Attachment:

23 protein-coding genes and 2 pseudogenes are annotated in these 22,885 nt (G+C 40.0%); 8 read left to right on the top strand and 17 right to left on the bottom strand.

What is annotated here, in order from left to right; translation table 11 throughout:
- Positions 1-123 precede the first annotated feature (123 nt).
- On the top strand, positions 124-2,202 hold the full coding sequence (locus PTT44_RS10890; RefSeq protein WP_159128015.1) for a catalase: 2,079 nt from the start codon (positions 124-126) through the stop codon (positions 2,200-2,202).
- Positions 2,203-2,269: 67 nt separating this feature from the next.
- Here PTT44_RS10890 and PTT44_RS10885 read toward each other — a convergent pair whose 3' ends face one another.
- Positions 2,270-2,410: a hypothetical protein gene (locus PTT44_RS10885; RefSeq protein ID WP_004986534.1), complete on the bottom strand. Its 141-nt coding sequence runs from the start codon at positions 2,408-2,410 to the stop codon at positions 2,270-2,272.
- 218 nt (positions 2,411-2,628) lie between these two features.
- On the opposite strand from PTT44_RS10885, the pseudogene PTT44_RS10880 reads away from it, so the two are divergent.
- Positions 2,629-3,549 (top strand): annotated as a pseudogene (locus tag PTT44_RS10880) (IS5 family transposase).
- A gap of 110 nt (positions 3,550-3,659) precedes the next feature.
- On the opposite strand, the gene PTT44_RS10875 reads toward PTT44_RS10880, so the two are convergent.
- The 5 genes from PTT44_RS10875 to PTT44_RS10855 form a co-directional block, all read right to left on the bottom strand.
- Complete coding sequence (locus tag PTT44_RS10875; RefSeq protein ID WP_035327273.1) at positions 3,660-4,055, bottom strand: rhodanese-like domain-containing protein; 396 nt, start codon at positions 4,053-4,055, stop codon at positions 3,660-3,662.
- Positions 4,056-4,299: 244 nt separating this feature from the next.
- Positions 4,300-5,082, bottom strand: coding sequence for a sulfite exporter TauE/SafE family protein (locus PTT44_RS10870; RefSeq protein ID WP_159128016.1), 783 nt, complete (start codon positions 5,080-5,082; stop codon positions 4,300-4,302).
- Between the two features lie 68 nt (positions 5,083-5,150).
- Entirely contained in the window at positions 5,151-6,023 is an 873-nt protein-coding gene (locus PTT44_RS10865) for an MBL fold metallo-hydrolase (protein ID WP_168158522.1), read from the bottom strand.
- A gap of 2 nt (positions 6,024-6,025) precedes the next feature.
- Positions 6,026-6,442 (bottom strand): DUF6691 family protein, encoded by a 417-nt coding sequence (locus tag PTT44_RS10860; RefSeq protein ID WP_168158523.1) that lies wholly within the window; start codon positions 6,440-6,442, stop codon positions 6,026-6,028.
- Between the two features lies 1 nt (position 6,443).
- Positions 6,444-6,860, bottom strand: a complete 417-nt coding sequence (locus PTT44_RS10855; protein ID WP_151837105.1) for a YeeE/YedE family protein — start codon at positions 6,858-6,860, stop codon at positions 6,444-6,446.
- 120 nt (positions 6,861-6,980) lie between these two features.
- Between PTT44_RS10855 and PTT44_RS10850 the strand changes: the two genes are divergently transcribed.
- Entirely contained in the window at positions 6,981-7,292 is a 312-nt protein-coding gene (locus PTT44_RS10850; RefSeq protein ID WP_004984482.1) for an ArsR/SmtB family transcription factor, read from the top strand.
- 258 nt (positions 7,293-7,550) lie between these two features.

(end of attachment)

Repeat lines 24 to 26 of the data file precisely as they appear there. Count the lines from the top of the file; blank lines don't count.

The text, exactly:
- Between PTT44_RS10855 and PTT44_RS10850 the strand changes: the two genes are divergently transcribed.
- Entirely contained in the window at positions 6,981-7,292 is a 312-nt protein-coding gene (locus PTT44_RS10850; RefSeq protein ID WP_004984482.1) for an ArsR/SmtB family transcription factor, read from the top strand.
- 258 nt (positions 7,293-7,550) lie between these two features.